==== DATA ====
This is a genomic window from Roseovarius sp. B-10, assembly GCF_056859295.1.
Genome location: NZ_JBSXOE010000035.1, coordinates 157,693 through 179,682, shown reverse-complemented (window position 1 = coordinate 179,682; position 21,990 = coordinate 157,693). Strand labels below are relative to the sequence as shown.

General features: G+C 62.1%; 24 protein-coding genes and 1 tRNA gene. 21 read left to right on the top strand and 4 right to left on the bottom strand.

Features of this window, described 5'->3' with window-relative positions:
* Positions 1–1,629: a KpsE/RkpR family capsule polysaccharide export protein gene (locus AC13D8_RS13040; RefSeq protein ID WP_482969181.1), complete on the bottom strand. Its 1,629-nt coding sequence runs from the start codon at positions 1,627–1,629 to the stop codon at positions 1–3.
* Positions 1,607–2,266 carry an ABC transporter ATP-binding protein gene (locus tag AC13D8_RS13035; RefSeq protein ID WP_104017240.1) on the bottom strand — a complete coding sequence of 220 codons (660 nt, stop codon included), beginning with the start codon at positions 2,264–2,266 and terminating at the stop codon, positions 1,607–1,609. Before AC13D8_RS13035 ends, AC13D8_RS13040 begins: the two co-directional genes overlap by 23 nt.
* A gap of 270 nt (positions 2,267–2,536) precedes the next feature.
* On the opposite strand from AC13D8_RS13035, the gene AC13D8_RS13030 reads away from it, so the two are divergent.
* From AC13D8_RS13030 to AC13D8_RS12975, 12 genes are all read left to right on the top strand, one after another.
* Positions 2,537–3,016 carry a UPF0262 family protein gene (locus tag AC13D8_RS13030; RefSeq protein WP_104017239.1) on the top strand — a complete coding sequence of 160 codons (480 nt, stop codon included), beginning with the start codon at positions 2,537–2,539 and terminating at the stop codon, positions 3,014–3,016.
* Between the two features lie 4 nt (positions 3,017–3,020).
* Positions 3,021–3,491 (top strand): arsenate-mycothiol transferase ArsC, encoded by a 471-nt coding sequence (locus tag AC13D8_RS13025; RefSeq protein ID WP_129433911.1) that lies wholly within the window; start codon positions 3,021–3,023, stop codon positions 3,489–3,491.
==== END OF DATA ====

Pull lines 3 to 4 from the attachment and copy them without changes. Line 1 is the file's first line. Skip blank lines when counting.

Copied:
General features: G+C 62.1%; 24 protein-coding genes and 1 tRNA gene. 21 read left to right on the top strand and 4 right to left on the bottom strand.

Features of this window, described 5'->3' with window-relative positions: